Analysis in brief: Insurance policy ownership for Africans has been the world’s lowest per capita. This is changing as new technologies tailor insurance policies to African needs, while affordability and other issues are being addressed by Africa’s insurance industry.
A market of exploding growth
Like internet connectivity and car ownership, the penetration of insurance products into the African market is growing significantly. Part of this is illusionary: Growth in insurance policy ownership like phone and auto ownership is starting at a low level, so there is nowhere to go but up. However, the market potential is not an illusion. About one-fifth of the world’s population resides in Africa, where the insurance penetration rate is around 2%. Poverty that makes safety unaffordable that insurance makes possible, combined with a low understanding of what insurance provides have held back the industry on the continent. There are other considerations specific to the African market that are only now being addressed, such as making policies more flexible and inexpensive.
Insurance brokers and agents working out of fixed addresses remain the most prominent dispensers of policies. However, new technologies like social media are being used more frequently to spread the word of the benefit of having car, home and life insurance. Such new communication is one reason why the African insurance market, which was worth US$81.6 billion in 2022, is projected to reach US$123.8 billion by 2028. Expectations of this increase by one-third is founded on the growth projected in the African insurance market between 2020 and 2025, which sits at 7% per annum. This rate was twice as high as North America and more than three times as high as Europe.
Economics of scale is also at play. Since the late 2010s, Africa’s largest insurance firms have embarked on a continent-wide expansion drive as a means to achieve long-term growth. South Africa’s Sanlam purchased another insurance company, Saham, to gain entry into more than half of Africa’s countries where Saham had a presence. Allianz has acquired insurance companies in Kenya, Morocco and Nigeria. Citizens of nine African countries can now buy policies from AXA, a French multinational insurance firm, and Old Mutual is doing business in 13 African countries.
Understanding Africa’s diverse insurance needs
While growth in Africa’s insurance policy ownership has been impressive, it is not due to growing market penetration – that is, new policy holders – but rather has been spurred by economic growth in the main countries that purchase insurance. Also, pension funds have been major buyers of insurance policies for their members, with a purchase emphasis on life insurance.
Among non-life insurance policies, motor insurance is dominant. Government insurance mandates for automobile insurance in major insurance markets like Egypt, Kenya, Morocco and Nigeria have pushed this demand. This factor illustrates the role that governments can play in boosting insurance ownership and, consequently, the financial security of citizens. Economists have pointed to market liberalisation policies, such as deregulation of the insurance industry, as ways that governments have also boosted insurance ownership.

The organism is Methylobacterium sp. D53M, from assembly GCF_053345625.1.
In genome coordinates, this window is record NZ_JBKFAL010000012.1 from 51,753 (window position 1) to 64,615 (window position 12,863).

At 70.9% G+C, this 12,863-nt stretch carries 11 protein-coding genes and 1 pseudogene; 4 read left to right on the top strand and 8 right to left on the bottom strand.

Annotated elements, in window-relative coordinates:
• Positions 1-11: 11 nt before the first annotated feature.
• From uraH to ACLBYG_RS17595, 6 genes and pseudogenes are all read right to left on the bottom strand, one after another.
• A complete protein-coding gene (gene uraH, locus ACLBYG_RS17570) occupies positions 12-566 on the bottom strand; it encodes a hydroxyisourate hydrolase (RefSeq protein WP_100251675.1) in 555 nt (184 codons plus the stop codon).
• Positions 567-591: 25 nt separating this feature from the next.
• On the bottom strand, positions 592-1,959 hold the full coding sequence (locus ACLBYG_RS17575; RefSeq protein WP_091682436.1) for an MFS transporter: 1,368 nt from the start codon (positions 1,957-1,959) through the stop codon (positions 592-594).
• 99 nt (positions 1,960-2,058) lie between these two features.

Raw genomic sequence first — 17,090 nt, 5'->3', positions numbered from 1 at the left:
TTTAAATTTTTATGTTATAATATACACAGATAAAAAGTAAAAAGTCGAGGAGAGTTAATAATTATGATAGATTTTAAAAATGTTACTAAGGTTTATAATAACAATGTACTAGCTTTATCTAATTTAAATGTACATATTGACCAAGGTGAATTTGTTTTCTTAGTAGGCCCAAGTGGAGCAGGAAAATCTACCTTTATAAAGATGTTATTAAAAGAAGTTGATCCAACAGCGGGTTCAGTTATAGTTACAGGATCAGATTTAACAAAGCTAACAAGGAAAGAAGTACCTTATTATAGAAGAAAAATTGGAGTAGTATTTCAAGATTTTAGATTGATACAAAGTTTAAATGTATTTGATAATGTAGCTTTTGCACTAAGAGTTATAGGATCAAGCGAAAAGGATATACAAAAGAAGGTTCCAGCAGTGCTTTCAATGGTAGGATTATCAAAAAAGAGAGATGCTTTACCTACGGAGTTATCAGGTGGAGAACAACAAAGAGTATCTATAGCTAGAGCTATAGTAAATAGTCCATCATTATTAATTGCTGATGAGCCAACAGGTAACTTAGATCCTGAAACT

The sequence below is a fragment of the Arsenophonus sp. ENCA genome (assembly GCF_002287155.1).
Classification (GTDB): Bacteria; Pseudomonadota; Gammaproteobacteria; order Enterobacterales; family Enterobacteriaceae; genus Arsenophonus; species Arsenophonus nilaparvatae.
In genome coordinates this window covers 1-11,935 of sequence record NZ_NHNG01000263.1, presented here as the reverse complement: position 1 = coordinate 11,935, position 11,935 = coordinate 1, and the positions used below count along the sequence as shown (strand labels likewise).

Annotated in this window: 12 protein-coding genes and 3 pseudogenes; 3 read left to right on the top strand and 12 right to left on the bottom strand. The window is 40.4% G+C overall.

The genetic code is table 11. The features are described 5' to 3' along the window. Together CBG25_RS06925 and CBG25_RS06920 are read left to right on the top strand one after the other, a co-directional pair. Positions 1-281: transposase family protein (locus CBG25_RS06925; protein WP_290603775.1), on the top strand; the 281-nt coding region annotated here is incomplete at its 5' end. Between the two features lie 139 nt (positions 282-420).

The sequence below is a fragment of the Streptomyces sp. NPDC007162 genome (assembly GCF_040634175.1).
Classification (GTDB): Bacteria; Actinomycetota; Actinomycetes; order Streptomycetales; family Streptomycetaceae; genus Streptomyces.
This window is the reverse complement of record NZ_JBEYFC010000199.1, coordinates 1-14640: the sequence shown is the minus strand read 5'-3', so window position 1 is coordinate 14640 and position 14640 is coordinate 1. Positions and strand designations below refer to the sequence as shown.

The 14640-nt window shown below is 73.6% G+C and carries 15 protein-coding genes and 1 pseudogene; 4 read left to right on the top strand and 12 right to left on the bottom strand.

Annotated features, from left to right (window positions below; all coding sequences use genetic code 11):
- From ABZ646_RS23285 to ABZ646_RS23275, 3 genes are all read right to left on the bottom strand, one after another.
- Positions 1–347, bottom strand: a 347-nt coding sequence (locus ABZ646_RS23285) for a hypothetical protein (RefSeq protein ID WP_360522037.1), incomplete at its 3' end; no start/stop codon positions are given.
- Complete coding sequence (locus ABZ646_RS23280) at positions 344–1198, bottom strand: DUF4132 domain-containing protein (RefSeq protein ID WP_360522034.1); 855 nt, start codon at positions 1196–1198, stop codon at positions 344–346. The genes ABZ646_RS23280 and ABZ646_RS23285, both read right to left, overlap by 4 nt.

However, if insurance coverage is to become equitable and universal, government will have to step in to address the rural-urban divide. Noting that by 2025, Cairo will account for 37% of Egypt’s GDP, Nairobi will account for 27% of Kenya’s GDP and urbanisation is concentrating GDP in urban centres continent-wide, some insurance company analysts are advising that insurers focus on cities for their customers. Perhaps an incentive programme or financial subsidy initiative will have to be instituted by national governments to assure rural insurance coverage.
Innovation will spur Africans to be insured
Addressing the issue of affordability requires both flexible policies and flexible thinking on the part of insurers. One solution available on the market is ‘usage-based’ insurance: policies that go into effect when they are needed and are temporarily cancelled when they are not. One South African firm lowers customers’ auto insurance payments by deducting the days that the customer’s vehicle is not being used. Another option is for policyholders to suspend their insurance when they are unable to pay without having these policies cancelled entirely, or a policy’s coverage will be scaled back in accordance with lower payments the holder may afford.
Some insurers are able to lower customers’ cost by using new technology, such as bypassing the insurance agent or broker and allowing a new customer to get an insurance policy online from quote to payment or by using a mobile app. Micro-insurance that offers much lower pay-outs for accidents, deaths and other settlements is an option being introduced on the African market. Such sensitivity to African customers’ needs will determine the rate that Africa’s insurance market will grow.
The critical points:
- Although Africa’s insurance market is starting from a low point of penetration amongst African populations, its significant growth in the near future is projected by all indicators
- Insurance market penetration for Africa depends on policies tailor-made to Africans’ needs, a process assisted by mobile technologies now in the hands of most Africans
- Government policies, such as deregulation and market liberalisation, are important to the expansion of insurance coverage for citizens, particularly to address the rural-urban divide